Sometimes your path is through miles of muddy shit. You slip. You lose your balance. You fall. But you keep going. Sometimes barriers have blocked your path. You must lift your weight and climb over them. The terrain becomes rocky and you must learn how to navigate your unsteadiness. You wander off your path and get lost. You fall again. You rest. You keep going. You try and stay present through this new and foreign terrain because you begin to learn that inevitably there are respites of beauty that make the struggle bearable; that allow you to keep going, in spite of the pain. You begin to embrace the beauty.
At first the weight is a burden. You long for the familiar past and yearn for some different future, where the weight doesn’t feel so heavy. Because the weight will exhaust you - in ways you never thought you could be exhausted. You will ache, physically and emotionally, because of it. And you will thirst for lighter days. But you will learn to find different ways to cope with the pain of the weight, so as not to be crushed by it.
You will face many uphill battles and the weight will feel impossible to carry. Don’t think about the entire uphill journey. Don’t focus on the top of the mountain. Focus on the first step. Focus on putting one foot in front of the other. When necessary, slow down. Take a break. Pause. Remind yourself of what there is to look forward to, even if it feels unreachable.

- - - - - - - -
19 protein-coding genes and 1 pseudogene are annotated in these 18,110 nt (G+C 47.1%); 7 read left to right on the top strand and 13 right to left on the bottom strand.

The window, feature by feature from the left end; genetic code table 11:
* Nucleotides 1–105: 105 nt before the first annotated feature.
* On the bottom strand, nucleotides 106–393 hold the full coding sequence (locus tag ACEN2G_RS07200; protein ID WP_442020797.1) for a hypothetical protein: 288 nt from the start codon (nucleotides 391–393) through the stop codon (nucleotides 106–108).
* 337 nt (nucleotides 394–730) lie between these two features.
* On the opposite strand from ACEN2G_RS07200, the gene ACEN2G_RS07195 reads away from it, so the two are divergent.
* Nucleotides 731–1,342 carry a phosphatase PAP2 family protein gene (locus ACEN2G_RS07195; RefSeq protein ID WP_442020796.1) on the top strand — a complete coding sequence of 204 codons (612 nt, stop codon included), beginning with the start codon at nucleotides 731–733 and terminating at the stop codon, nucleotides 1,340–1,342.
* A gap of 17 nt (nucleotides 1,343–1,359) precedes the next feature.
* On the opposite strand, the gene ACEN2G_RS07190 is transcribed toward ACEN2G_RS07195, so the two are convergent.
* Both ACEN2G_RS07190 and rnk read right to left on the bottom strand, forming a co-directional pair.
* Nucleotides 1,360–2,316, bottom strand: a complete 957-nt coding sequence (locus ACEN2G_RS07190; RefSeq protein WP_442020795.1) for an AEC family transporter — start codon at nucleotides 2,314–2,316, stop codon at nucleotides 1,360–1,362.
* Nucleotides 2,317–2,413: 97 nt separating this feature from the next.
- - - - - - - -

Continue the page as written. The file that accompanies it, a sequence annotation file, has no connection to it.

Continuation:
Eventually the weight becomes second nature. You learn to balance with it. You learn to carry it through the ups and downs of the terrain. As time goes on, you don’t become weaker, as you first suspected. No, the extra weight makes you stronger, more capable. You become more resourceful, relying on yourself and the elements around you.
In the end, you’re not the same person who started the trek. Not better. But different. Changed. And as much as you might want to at times, you can never go back to the previous version of yourself. Embrace this new, stronger, messier, more human version of yourself. Connect with others who have walked a similar path, and who have carried their own weight. Find those who see your weary eyes and are able to recognize your bright soul.
“No one ever told me that grief felt so like fear.” -C.S. Lewis
It’s been 18 months since Brad’s death and I still feel full of fear. Grief tends to do that - bring up all kinds of fears, some more rational than others. Fear of getting sick and dying of cancer seems to be an obvious one. Fear of an unknown future ahead is another. Fear of loneliness. Fear of public perception. Fear of failure.
But so many fears within grief seem to be wrapped in an impossible duality, one where you feel stuck between two opposing forces - like being both afraid of the dark and afraid of the light. At all times the pain of the loss is also, concurrently, connected with the joy of remembrance.